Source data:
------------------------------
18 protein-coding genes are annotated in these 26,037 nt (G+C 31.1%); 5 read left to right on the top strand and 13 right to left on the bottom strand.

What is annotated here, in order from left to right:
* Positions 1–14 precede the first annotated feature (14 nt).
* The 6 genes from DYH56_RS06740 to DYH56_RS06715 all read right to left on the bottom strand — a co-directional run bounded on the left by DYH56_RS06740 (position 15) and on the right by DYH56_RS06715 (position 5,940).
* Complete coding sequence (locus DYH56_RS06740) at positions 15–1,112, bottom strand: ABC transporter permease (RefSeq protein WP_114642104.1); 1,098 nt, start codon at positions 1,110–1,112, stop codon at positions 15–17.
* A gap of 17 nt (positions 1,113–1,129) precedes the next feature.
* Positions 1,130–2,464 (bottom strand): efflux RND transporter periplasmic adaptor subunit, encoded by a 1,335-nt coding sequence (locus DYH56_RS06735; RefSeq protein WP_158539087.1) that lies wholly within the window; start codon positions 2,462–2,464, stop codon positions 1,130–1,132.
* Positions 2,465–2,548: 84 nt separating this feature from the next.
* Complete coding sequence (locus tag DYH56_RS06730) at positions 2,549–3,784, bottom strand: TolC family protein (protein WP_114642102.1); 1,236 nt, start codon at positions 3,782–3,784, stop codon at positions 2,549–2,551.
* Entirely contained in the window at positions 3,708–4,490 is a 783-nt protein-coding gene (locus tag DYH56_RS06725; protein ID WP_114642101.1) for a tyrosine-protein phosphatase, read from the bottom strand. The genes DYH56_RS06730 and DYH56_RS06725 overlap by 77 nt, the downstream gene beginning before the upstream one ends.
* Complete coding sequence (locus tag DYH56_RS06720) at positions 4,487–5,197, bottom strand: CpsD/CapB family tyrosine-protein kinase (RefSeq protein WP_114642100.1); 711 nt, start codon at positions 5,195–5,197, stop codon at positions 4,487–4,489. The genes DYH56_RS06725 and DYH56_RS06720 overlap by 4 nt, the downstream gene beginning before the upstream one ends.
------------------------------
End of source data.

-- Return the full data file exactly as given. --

18 protein-coding genes are annotated in these 26,037 nt (G+C 31.1%); 5 read left to right on the top strand and 13 right to left on the bottom strand.

What is annotated here, in order from left to right:
* Positions 1–14 precede the first annotated feature (14 nt).
* The 6 genes from DYH56_RS06740 to DYH56_RS06715 all read right to left on the bottom strand — a co-directional run bounded on the left by DYH56_RS06740 (position 15) and on the right by DYH56_RS06715 (position 5,940).
* Complete coding sequence (locus DYH56_RS06740) at positions 15–1,112, bottom strand: ABC transporter permease (RefSeq protein WP_114642104.1); 1,098 nt, start codon at positions 1,110–1,112, stop codon at positions 15–17.
* A gap of 17 nt (positions 1,113–1,129) precedes the next feature.
* Positions 1,130–2,464 (bottom strand): efflux RND transporter periplasmic adaptor subunit, encoded by a 1,335-nt coding sequence (locus DYH56_RS06735; RefSeq protein WP_158539087.1) that lies wholly within the window; start codon positions 2,462–2,464, stop codon positions 1,130–1,132.
* Positions 2,465–2,548: 84 nt separating this feature from the next.
* Complete coding sequence (locus tag DYH56_RS06730) at positions 2,549–3,784, bottom strand: TolC family protein (protein WP_114642102.1); 1,236 nt, start codon at positions 3,782–3,784, stop codon at positions 2,549–2,551.
* Entirely contained in the window at positions 3,708–4,490 is a 783-nt protein-coding gene (locus tag DYH56_RS06725; protein ID WP_114642101.1) for a tyrosine-protein phosphatase, read from the bottom strand. The genes DYH56_RS06730 and DYH56_RS06725 overlap by 77 nt, the downstream gene beginning before the upstream one ends.
* Complete coding sequence (locus tag DYH56_RS06720) at positions 4,487–5,197, bottom strand: CpsD/CapB family tyrosine-protein kinase (RefSeq protein WP_114642100.1); 711 nt, start codon at positions 5,195–5,197, stop codon at positions 4,487–4,489. The genes DYH56_RS06725 and DYH56_RS06720 overlap by 4 nt, the downstream gene beginning before the upstream one ends.